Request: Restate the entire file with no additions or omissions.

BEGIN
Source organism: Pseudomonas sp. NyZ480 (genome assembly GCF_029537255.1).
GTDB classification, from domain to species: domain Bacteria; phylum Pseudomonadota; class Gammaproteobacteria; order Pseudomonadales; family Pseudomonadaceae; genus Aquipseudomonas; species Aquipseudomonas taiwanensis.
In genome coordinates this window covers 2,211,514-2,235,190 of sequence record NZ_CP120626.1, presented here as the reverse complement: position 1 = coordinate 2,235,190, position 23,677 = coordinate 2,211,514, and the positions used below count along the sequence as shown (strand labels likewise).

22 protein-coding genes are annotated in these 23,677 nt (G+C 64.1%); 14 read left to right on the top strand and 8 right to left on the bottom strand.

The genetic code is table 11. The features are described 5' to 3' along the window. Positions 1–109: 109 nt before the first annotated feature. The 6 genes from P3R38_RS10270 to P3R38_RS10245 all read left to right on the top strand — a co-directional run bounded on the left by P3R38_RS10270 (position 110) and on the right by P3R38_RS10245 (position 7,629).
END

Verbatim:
Source organism: Pseudomonas sp. NyZ480 (genome assembly GCF_029537255.1).
GTDB classification, from domain to species: domain Bacteria; phylum Pseudomonadota; class Gammaproteobacteria; order Pseudomonadales; family Pseudomonadaceae; genus Aquipseudomonas; species Aquipseudomonas taiwanensis.
In genome coordinates this window covers 2,211,514-2,235,190 of sequence record NZ_CP120626.1, presented here as the reverse complement: position 1 = coordinate 2,235,190, position 23,677 = coordinate 2,211,514, and the positions used below count along the sequence as shown (strand labels likewise).

22 protein-coding genes are annotated in these 23,677 nt (G+C 64.1%); 14 read left to right on the top strand and 8 right to left on the bottom strand.

The genetic code is table 11. The features are described 5' to 3' along the window. Positions 1–109: 109 nt before the first annotated feature. The 6 genes from P3R38_RS10270 to P3R38_RS10245 all read left to right on the top strand — a co-directional run bounded on the left by P3R38_RS10270 (position 110) and on the right by P3R38_RS10245 (position 7,629).